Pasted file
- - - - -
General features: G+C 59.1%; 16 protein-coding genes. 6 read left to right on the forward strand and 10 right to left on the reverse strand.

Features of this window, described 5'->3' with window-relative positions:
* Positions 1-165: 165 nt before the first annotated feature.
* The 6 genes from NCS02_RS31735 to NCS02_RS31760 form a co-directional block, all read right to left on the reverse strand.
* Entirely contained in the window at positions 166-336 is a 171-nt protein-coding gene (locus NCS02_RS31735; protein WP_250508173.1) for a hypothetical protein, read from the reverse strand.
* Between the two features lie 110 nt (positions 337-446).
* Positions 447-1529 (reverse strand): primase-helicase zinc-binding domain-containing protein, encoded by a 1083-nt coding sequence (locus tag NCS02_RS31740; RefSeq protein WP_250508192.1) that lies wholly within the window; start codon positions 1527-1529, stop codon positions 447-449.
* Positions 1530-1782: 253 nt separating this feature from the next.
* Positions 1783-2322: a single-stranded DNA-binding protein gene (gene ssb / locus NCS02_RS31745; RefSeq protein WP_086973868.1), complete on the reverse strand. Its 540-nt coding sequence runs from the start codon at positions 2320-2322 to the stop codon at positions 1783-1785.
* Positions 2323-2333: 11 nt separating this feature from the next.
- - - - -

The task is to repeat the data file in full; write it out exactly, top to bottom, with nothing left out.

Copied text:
General features: G+C 59.1%; 16 protein-coding genes. 6 read left to right on the forward strand and 10 right to left on the reverse strand.

Features of this window, described 5'->3' with window-relative positions:
* Positions 1-165: 165 nt before the first annotated feature.
* The 6 genes from NCS02_RS31735 to NCS02_RS31760 form a co-directional block, all read right to left on the reverse strand.
* Entirely contained in the window at positions 166-336 is a 171-nt protein-coding gene (locus NCS02_RS31735; protein WP_250508173.1) for a hypothetical protein, read from the reverse strand.
* Between the two features lie 110 nt (positions 337-446).
* Positions 447-1529 (reverse strand): primase-helicase zinc-binding domain-containing protein, encoded by a 1083-nt coding sequence (locus tag NCS02_RS31740; RefSeq protein WP_250508192.1) that lies wholly within the window; start codon positions 1527-1529, stop codon positions 447-449.
* Positions 1530-1782: 253 nt separating this feature from the next.
* Positions 1783-2322: a single-stranded DNA-binding protein gene (gene ssb / locus NCS02_RS31745; RefSeq protein WP_086973868.1), complete on the reverse strand. Its 540-nt coding sequence runs from the start codon at positions 2320-2322 to the stop codon at positions 1783-1785.
* Positions 2323-2333: 11 nt separating this feature from the next.